Walgreen Company, (WAG), which is a leading drugstore chain in the United States and increasingly abroad, offers tremendous value to long term value and income investors. The price of Walgreen's shares were hampered early in 2012 by a lack of an agreement with major prescription fulfillment partner Express Scripts (NASDAQ:ESRX). However, shares recovered sharply in July due to an agreement that has the company continuing to partner with the company.
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2012 has seen Walgreen make a major international acquisition with the purchase of Boot's, which is an English chain of drugstores. Walgreen recently announced that the company has priced a massive debt offering, borrowing $4 billion for exceptionally low rates (just 4.4% on the longest-dated tranche, due 2042). Although the large debt issuance increases the debt on Walgreen's books dramatically (two-fold), the extremely attractive rates the company secured are testimony to the company's financial strength and future prospects. The proceeds of the issuance will be used for general corporate purposes and for recent acquisitions, principally the Boots acquisition.
Walgreen has a tremendous competitive position in the United States. The company has a strong portfolio of over 8,000 stores in the United States. The retail market in the United States is competitive and dynamic, though consolidation in the drugstore space has left only two viable competitors, Walgreen and CVS (NYSE:CVS). Walgreen is facing challenges and opportunities related to cross-channel competition in retail, where merchants compete across product lines. For instance, Walgreen and other drugstores have dramatically expanded their offerings in the grocery and snack aisles, which places them in competition with convenience stores and grocery stores for these items. Similarly, supermarkets and megastores have increased their retail pharmacies and health products offerings, which offer direct competition to drugstores. This cross-channel competition will benefit Walgreen in the long run due to the role of expanded drugstores in crowded metropolitan markets. Because the footprint of Walgreen is relatively small, they become akin to small grocery stores in crowded metropolitan markets such as New York City (which they bolstered in 2010 with the purchase of local chain Duane Reade in a $1.1 billion transaction) and San Francisco. In neighborhoods underserved by grocery stores such as San Francisco's Russian Hill, throngs of grocery shoppers in Walgreen often stretch throughout the store.
Future growth for Walgreen will come domestically from increasing store density in urban areas (either through organic expansion and acquisition, such as their July 2012 acquisition of USA Drug) as well as expanding internationally. Although Walgreen still has sizeable expansion potential in the United States, Walgreen's global expansion strategy, which is best represented by their purchase of Boots noted above, is an encouraging indication that management is making investments for long-term growth. As economies across the world continue to industrialize and grow, there will be sharply increased demand for pharmaceuticals and health care expenditures.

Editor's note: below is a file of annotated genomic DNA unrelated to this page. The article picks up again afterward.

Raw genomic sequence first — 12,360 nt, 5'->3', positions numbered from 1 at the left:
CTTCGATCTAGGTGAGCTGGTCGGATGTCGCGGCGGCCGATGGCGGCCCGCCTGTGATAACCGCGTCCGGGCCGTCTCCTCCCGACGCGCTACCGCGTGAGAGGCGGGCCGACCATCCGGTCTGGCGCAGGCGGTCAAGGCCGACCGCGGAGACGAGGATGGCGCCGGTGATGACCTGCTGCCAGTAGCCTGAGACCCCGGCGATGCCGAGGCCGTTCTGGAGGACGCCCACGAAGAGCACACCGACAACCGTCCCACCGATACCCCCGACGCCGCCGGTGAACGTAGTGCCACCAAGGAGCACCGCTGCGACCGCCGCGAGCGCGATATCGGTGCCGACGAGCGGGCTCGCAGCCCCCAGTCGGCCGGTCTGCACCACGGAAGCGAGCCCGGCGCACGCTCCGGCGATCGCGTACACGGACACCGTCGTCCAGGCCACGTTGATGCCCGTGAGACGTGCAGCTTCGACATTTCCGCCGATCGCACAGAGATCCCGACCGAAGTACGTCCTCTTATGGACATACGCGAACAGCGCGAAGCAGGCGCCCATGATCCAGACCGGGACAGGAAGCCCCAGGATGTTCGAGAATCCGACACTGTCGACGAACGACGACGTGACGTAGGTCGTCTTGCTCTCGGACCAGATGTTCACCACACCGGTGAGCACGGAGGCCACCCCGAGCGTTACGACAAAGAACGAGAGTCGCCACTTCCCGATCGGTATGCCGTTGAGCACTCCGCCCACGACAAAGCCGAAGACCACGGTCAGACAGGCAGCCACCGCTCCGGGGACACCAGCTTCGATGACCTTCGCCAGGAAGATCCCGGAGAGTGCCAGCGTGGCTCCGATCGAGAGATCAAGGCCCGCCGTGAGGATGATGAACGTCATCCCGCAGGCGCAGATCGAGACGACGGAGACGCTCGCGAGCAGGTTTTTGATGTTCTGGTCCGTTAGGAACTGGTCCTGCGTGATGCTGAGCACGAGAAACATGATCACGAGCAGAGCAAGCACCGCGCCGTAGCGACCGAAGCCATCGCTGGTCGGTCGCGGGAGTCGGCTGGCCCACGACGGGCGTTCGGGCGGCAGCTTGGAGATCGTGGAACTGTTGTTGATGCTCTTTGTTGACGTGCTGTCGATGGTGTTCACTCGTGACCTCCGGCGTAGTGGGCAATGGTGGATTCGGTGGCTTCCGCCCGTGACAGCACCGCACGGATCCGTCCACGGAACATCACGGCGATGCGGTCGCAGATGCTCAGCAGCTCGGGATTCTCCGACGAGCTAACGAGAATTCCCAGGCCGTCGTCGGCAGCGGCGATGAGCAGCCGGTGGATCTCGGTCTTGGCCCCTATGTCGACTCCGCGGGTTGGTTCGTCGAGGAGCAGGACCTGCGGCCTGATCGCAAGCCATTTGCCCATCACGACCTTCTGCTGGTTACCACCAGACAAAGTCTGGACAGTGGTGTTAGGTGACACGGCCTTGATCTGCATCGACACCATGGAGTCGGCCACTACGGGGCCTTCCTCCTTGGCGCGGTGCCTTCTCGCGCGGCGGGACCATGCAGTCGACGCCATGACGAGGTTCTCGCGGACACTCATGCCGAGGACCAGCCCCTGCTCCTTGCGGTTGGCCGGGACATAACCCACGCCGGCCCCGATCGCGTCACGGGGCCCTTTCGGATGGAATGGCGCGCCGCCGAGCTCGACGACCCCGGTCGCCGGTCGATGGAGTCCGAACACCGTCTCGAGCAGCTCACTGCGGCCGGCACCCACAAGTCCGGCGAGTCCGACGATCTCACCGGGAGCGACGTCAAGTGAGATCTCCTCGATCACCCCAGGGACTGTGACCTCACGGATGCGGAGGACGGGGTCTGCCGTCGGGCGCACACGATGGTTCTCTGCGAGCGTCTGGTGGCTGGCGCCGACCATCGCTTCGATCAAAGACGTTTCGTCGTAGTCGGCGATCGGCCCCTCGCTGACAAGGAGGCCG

Walgreen is tremendously attractive from a fundamental perspective. The company trades at a price-earnings ratio of just 12 at the current price of $35.36 despite strong earnings growth prospects, particularly in light of international growth and the continuation of Express Scripts business. Although the lack of an agreement with Express Scripts hampered profits and revenue during the early part of 2012, this portion of the business is ramping back up and should be fully restored within two reporting quarters. Due to Express Scripts, Walgreen's revenue is expected to be essentially flat for the current fiscal year 2012 (FY) while FY 2013 revenue is expected to be 5% higher at $74 billion. Because of the general predictability of the business, investors should expect organic (excluding acquisitions) profit and revenue growth in the range of 5-10%, which will fuel consistent dividend increases for Walgreen.
Walgreen pays an attractive dividend rate of 3.1% and has a rich tradition of dividend increases that have rewarded investors. Walgreen's dividend has grown from $.14 in 2000 to $1.10 in 2012. Walgreen has a number of characteristics that make it a cornerstone position for long term investors. Walgreen's strong competitive position in a non-cyclical retail segment, strong dividend growth, recent aggressiveness in growing the business domestically and internationally, and strong positioning both in terms of urban development in the U.S. market and through global consumer growth all make Walgreen attractive to long term investors.
Although the buying opportunity that appeared during the Express Scripts negotiation has passed, the company has continued to see negative effects from the absence of Express Scripts related revenue during their financial reporting. Therefore, investors should seek to purchase shares in the next few months (by late December 2012 when WAG will report FY 2013 Q1) before revenue and profit in reported financial statements includes a full quarter of revenue related to the continuation of the Express Scripts relationship.
Disclosure: I am long WAG. I wrote this article myself, and it expresses my own opinions. I am not receiving compensation for it (other than from Seeking Alpha). I have no business relationship with any company whose stock is mentioned in this article.